© 2006 MLB Advanced Media, L.P. All rights reserved.

10/28/06 1:41 AM ET

Cards appease ghosts of Series past

Unlikely contender for title does everything right in postseason

ST. LOUIS -- The St. Louis circle is unbroken. This was the classic Fall Classic get-even for what happened in 2004.

The 2006 St. Louis Cardinals, overlooked, underestimated, beat up and put down, are the World Series champions. Maybe everything does even out over time. Maybe it only takes two years for everything to even out.

The Cardinals won the World Series by beating the Detroit Tigers in five games. These were the same Tigers who had taken the mighty Yankees in four games in the American League Division Series, and then had swept the Oakland Athletics in the AL Championship Series. These were the Tigers who rolled through the best the supposedly superior American League had to offer.

But they couldn't beat the Cardinals, which tells you something about the Cardinals: In this October, they were the best in baseball. OK, all right, they set a World Series record for the fewest regular-season victories by a champion. That is interesting, but not because it makes the Cardinals relatively bad. It is interesting because it makes this October even more special.

"The way it worked out, no one believed in our club, and we just believed in ourselves," World Series MVP David Eckstein said Friday night. "And we went out one day at a time. We did not stay in the past and we weren't looking towards the future. We stayed in the moment."

All of St. Louis was in the moment Friday night. The new Busch Stadium record crowd of 46,638 was joined in celebration by untold thousands of citizens in the downtown streets. Extremities may have been chilled by the climate on this October night, but the baseball events warmed the heart. It was a rollicking occasion, the one that this town fully expected to occur two Octobers ago. And that's where the get-even occurs.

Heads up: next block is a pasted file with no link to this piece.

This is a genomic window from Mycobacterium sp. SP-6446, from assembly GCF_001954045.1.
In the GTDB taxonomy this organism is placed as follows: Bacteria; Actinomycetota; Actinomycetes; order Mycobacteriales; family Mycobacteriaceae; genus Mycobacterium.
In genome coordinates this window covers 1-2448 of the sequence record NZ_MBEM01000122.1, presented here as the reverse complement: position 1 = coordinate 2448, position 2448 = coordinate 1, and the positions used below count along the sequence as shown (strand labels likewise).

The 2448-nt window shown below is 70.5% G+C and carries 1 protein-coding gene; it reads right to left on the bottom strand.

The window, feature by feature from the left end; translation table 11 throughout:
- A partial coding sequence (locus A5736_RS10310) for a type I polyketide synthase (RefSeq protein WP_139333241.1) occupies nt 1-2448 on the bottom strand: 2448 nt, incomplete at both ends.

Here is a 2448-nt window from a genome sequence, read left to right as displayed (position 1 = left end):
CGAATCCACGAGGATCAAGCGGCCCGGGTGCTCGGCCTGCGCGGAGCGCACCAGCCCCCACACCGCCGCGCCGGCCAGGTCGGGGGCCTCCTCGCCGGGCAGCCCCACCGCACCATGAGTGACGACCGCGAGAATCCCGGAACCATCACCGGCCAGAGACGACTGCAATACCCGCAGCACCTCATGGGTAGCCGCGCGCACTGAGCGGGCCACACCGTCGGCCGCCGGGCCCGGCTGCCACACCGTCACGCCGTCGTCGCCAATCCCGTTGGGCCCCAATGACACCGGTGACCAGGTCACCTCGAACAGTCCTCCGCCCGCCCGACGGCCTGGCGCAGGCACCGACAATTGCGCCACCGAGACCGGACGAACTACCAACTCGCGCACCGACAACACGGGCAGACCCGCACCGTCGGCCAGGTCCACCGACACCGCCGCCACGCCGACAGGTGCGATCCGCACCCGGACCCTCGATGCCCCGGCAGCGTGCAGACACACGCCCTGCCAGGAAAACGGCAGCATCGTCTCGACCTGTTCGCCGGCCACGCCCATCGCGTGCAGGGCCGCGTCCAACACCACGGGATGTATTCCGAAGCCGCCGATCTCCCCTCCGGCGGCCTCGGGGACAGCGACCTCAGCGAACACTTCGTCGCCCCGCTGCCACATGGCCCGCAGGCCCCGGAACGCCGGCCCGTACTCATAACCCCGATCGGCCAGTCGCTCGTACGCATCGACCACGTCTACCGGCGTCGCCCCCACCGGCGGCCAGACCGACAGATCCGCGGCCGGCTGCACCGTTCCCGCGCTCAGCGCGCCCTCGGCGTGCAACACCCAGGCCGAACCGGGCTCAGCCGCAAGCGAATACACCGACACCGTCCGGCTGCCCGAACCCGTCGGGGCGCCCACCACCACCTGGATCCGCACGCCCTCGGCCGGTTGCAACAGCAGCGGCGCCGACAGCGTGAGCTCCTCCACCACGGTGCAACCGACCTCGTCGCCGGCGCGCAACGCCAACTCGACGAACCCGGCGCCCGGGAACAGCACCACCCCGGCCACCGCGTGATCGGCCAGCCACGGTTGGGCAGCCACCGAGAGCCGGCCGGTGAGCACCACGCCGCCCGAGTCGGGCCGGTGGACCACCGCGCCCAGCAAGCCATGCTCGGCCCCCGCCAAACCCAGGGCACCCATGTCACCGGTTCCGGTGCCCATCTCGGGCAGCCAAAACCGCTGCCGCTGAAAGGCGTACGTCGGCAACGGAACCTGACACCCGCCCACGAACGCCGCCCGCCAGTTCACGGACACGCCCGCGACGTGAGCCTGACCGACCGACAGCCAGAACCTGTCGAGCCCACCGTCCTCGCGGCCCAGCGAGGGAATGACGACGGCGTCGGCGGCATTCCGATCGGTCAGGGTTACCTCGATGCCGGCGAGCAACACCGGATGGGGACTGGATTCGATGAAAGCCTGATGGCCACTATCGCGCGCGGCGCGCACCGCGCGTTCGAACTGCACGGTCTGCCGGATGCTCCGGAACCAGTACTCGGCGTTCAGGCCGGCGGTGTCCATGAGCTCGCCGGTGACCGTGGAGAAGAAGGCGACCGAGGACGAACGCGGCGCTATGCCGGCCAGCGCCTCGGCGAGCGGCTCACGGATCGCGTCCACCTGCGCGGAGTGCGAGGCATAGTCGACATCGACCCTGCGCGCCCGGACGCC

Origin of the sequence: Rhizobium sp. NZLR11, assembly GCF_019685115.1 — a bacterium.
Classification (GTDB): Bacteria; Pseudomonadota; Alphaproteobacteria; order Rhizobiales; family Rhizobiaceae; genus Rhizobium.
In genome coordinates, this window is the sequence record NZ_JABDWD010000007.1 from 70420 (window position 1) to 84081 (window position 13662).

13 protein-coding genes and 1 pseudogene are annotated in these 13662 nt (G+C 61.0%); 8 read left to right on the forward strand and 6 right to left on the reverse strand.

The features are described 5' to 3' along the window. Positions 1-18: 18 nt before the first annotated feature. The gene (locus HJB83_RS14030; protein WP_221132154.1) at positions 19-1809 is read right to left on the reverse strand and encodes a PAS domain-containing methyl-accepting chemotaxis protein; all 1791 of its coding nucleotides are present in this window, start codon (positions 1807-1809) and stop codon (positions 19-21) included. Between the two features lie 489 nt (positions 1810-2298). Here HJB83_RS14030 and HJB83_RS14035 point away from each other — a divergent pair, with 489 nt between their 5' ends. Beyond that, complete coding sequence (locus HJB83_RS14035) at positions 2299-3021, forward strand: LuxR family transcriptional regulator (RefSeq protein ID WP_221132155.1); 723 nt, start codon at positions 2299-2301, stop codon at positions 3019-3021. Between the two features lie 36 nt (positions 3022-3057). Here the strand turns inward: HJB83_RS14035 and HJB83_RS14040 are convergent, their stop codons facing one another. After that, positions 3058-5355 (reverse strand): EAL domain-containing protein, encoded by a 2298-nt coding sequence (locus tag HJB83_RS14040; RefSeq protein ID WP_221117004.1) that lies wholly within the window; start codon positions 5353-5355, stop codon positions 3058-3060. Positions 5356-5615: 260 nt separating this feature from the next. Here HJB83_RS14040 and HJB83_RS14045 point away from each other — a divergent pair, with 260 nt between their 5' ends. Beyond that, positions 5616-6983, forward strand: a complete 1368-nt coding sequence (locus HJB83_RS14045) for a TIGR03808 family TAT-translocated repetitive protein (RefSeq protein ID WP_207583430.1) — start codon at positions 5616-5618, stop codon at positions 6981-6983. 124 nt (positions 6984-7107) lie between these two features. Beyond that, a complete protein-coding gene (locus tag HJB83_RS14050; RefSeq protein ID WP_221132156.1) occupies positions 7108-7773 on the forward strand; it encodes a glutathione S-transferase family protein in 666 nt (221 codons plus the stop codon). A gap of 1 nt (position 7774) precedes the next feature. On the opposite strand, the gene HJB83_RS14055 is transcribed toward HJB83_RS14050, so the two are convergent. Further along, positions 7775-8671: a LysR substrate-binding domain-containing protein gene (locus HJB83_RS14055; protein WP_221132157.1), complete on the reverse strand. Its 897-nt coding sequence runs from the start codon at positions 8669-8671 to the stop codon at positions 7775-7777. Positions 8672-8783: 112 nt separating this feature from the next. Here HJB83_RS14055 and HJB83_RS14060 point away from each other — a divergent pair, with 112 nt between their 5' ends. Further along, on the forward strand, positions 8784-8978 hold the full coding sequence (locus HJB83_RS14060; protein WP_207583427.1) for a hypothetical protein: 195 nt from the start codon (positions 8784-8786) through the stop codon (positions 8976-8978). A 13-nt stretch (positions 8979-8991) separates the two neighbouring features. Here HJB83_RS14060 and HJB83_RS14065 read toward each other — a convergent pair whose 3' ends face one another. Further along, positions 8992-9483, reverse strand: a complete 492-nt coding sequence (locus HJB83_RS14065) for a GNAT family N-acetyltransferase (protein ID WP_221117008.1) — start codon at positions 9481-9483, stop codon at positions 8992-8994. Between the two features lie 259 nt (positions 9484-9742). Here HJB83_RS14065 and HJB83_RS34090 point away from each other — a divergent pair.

The 2004 Cardinals were a tremendous team of overpowering hitting, solid pitching, and Gold Glovers catching the ball everywhere you looked. They were winners of 105 games in the regular season. They were not only the best team for six months in 2004. There has not been a better baseball team by record in the new millennium.

And then, they ran into a force of nature called the Boston Red Sox. The Olde Towne Team, 86 years without a Series title, had staged an epic, unprecedented comeback from three games down against their sworn enemies, the Yankees. After that, they arrived at the World Series with an air of inevitability about them. It didn't hurt their cause that Chris Carpenter wasn't available to pitch for the Cardinals.

The one thing those Cardinals did wrong was simply to get in the way of history. They probably could have defeated any team on the planet in October 2004, except destiny's designees, the Red Sox.

These 2006 Cardinals, though, made their own history. And rather than having a team hotter than anybody in the galaxy going against them, this time the Cardinals ran into a team that gave them a helping hand.